A tale of colourful horror

30 Mar 2013

Imagine you are a tiny insect, something like that fly on the wall you’ve always wanted to be. Then start flying around in the Assiniboine Conservatory, after you have seen enough of that juicy situation you had imagined. You will end up in the Manitoba Orchid Society’s annual orchid show.

Orchid

Instead of becoming your old self again, still chuckling over that juicy situation you just witnessed on the wall, you remain in fly-form. And here is what you see at the orchid show. For a fly, even if these plants are harmless, they all look as if they want your wings! As well as some other parts of your anatomy…

You will encounter traps and hungry mouths to get you. And only you. The sudden feeling of fear comes over you and engulfs you completely. Now is the time to pay for that spying on the wall!

OrchidOrchid

You feel thirsty, so a flower with some water might be the best thing to find. the Conservatory does not cater to flies specifically. The above orchid seems a good place to start. But the “flap” over the water reservoir could close on you within seconds. Mostly before you can see that it is too late to get out.

OrchidOrchid

So you move on. Another flower seems to propose you some water and has no flap above it to lock you up. Slowly you circle around it and imagine that those fluffy walls around the water could just as well close in on you. Better stay thirsty a little longer.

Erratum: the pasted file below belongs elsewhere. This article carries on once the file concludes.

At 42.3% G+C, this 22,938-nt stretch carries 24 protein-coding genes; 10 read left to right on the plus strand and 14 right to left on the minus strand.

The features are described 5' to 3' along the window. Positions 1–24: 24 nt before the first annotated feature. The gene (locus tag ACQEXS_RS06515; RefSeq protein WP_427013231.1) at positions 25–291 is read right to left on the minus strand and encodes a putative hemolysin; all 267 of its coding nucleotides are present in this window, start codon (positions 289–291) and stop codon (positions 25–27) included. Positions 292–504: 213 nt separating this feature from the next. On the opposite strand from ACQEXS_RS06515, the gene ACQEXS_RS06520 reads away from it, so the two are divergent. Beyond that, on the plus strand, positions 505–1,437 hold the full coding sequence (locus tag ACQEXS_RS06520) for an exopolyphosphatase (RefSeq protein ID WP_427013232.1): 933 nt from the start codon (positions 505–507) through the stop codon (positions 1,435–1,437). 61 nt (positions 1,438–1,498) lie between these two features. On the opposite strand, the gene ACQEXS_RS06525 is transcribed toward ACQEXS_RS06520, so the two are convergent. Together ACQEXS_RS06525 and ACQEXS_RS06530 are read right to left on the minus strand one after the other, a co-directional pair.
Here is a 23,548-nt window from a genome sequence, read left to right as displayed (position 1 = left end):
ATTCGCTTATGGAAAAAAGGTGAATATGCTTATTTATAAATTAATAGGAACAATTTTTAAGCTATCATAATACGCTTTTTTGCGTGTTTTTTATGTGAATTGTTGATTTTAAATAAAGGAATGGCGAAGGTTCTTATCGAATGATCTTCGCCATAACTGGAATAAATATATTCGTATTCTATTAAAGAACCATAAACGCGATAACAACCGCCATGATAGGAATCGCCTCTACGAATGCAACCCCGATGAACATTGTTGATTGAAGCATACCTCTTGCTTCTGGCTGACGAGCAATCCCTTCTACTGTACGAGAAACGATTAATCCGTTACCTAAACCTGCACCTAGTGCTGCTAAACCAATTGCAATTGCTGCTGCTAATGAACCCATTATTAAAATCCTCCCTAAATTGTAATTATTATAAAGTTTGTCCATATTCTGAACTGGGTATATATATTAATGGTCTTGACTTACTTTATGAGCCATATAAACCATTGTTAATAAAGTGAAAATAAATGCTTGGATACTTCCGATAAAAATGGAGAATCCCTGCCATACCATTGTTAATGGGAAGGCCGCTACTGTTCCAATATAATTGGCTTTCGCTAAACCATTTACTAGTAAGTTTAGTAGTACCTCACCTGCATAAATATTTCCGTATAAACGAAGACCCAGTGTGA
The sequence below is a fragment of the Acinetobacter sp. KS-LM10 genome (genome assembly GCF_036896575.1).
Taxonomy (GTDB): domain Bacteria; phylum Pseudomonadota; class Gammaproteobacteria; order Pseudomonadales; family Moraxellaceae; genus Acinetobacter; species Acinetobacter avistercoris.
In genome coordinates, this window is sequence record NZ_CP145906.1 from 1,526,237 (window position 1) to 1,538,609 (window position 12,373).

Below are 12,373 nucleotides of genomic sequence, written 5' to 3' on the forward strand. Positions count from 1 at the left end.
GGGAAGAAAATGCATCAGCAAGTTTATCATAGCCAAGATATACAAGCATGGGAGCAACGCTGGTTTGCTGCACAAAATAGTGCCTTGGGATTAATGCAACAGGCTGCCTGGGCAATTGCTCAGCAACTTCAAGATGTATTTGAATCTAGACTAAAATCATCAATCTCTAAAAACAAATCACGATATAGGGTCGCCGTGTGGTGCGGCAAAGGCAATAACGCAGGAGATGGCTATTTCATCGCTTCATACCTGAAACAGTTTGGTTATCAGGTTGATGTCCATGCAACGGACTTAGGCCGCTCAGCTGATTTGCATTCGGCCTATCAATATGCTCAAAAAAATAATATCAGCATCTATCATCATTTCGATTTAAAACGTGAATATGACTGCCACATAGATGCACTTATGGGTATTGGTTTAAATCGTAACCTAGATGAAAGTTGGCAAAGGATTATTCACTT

The lead picture of this post seems like a hungry face too, so stay away from there.

OrchidOrchid

Let’s try that reddish one, no flaps, no fluffy sides. That might do the trick. But then again, the opening seems a bit small, way too small for comfort. Once in there, it will be very quick to close it and entrap you.

OrchidOrchid

By now you are really thirsty and you really want to drink something. All those flowers with water in them are out of the question. So what’s next? Imitate the bees and get some nectar? Good idea! But for that you will need to go deep into the flower, provided it is dry in there.

OrchidOrchid

This looks like a good idea. Except for one thing. All the other flowers look like hungry mouths. Ready to crunch everything that comes too close. You start to think that being a fly to listen on walls is not such a hot idea after all.

OrchidOrchid

All these flowers not just seem dangerous, they are sheer horror. Even Mr. Poe couldn’t have done better than this. By now your time being a fly is up and you may return to your old habitual form of a human being. Being a fly finally turned into a horror show of epic proportions. At least for a fly-sized human.

OrchidOrchid

Now you can enjoy the colours and the forms of all the orchids in the Assiniboine Park Conservatory. Those colours are simply magnificent. The forms these wild flowers take are totally out of this world. No horror in sight anymore.

OrchidOrchid

The intricate details these plants develop for their own secret reasons are simply amazing. Look at the hairy “limbs” of the above flower. Not a fly or any other predator would want to sit there. The flower is then safe.

OrchidOrchid

As for the water in the “cups” of these plants? Well, mostly it is just water. Perhaps with some extra ingredient in there, but nothing is designed to trap flies or other insects. At least not the ones presented here.

OrchidOrchid

Orchids in the wild may have developed tactics for supplementing their poor diet with some meat juice, that is possible. I didn’t see any of those at the exhibition, though. But then again, I am no expert.

Just try to think about being a fly on the wall before you go to sleep. Then add the orchids to the mix and have sweet dreams!